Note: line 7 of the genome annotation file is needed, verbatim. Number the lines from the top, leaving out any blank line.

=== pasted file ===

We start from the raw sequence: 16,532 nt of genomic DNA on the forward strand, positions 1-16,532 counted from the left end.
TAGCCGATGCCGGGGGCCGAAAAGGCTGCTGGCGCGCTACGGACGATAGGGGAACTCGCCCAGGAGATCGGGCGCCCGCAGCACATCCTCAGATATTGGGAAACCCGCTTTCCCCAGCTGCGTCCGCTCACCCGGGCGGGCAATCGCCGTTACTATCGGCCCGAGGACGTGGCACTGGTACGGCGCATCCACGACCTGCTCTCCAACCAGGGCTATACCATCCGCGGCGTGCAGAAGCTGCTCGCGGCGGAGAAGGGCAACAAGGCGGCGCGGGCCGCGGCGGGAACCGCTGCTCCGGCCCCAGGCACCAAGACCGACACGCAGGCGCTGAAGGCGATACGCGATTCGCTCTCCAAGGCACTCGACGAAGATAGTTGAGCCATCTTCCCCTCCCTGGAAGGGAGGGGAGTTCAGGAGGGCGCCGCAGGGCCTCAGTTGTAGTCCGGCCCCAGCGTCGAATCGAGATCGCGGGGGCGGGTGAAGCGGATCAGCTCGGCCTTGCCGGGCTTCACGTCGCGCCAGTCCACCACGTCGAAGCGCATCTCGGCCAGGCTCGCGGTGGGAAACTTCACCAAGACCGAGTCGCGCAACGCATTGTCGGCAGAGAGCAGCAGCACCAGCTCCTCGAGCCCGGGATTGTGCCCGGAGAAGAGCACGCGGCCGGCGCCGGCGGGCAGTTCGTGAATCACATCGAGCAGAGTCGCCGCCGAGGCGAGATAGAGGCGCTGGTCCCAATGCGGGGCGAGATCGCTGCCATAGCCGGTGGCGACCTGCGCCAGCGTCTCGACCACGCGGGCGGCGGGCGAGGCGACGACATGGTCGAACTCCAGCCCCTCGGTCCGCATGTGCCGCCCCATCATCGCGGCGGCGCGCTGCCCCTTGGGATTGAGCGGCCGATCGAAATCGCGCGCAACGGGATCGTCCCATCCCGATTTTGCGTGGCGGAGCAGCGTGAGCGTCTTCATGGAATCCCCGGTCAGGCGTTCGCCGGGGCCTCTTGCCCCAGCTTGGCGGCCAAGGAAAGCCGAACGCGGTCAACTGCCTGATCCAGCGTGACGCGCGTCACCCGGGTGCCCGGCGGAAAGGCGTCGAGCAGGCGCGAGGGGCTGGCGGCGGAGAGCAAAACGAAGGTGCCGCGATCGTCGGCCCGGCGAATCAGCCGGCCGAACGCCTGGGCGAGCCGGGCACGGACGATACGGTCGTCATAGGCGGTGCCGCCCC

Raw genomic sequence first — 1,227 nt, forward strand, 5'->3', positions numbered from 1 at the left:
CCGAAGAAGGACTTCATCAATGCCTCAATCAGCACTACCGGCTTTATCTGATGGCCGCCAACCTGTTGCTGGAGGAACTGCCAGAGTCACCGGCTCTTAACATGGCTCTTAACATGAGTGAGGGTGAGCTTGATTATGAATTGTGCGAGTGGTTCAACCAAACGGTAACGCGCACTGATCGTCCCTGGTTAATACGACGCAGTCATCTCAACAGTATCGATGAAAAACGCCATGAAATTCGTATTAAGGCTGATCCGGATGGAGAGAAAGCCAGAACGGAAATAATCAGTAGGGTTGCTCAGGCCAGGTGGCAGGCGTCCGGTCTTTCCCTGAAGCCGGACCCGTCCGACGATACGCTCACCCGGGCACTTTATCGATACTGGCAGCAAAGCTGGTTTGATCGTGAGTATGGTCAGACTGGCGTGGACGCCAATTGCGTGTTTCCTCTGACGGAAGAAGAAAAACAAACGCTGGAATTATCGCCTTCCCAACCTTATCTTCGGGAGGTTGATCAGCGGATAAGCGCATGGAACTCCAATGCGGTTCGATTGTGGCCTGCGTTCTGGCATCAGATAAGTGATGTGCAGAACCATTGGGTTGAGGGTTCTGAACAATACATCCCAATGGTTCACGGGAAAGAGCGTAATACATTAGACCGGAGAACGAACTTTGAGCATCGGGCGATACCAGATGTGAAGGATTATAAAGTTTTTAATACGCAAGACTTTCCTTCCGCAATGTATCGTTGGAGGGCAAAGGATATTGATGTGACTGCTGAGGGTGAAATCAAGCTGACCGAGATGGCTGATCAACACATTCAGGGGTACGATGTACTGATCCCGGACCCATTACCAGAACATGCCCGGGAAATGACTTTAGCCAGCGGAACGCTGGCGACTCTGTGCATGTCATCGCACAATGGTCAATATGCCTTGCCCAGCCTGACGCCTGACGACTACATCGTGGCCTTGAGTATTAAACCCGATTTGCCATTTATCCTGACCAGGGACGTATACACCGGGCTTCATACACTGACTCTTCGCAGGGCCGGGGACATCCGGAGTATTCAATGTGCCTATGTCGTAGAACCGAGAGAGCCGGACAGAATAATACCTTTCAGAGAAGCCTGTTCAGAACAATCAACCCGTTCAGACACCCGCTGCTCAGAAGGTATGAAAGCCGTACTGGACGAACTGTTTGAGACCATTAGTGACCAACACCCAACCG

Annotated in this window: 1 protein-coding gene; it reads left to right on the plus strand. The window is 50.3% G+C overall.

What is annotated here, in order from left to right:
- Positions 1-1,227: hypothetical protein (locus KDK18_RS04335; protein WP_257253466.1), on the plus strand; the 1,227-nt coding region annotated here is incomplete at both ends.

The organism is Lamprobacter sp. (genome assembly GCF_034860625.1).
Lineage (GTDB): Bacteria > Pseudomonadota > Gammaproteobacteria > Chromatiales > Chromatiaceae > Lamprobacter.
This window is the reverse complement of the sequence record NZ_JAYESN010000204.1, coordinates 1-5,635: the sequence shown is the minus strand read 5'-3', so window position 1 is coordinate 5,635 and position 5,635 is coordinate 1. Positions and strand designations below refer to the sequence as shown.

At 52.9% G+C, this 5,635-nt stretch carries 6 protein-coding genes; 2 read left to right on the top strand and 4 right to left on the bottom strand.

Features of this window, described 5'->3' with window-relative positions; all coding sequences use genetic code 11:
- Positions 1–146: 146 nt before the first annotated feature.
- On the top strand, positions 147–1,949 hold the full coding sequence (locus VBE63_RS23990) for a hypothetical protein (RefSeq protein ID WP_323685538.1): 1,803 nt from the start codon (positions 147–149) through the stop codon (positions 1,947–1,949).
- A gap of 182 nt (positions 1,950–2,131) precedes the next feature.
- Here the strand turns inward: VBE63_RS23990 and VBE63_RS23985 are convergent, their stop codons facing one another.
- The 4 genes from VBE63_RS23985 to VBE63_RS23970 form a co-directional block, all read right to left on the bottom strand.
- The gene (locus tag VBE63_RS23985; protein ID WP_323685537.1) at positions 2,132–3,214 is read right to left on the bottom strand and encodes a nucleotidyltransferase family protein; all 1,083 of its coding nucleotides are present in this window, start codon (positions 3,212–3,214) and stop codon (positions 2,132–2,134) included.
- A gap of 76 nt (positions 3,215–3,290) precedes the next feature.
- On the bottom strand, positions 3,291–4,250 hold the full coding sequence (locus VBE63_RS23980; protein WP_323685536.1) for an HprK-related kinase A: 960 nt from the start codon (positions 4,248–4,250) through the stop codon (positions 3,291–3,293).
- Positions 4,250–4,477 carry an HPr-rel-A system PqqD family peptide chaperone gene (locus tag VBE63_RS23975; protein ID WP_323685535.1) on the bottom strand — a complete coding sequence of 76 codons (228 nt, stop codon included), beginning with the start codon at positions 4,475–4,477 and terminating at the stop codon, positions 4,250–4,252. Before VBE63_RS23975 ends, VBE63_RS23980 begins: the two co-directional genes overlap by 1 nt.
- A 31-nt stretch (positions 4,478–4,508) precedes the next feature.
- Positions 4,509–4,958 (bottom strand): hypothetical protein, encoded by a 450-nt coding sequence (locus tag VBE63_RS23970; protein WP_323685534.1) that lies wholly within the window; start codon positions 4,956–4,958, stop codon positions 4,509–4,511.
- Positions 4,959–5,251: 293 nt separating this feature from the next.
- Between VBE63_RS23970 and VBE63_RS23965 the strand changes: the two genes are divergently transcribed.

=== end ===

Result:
- Positions 1-1,227: hypothetical protein (locus KDK18_RS04335; protein WP_257253466.1), on the plus strand; the 1,227-nt coding region annotated here is incomplete at both ends.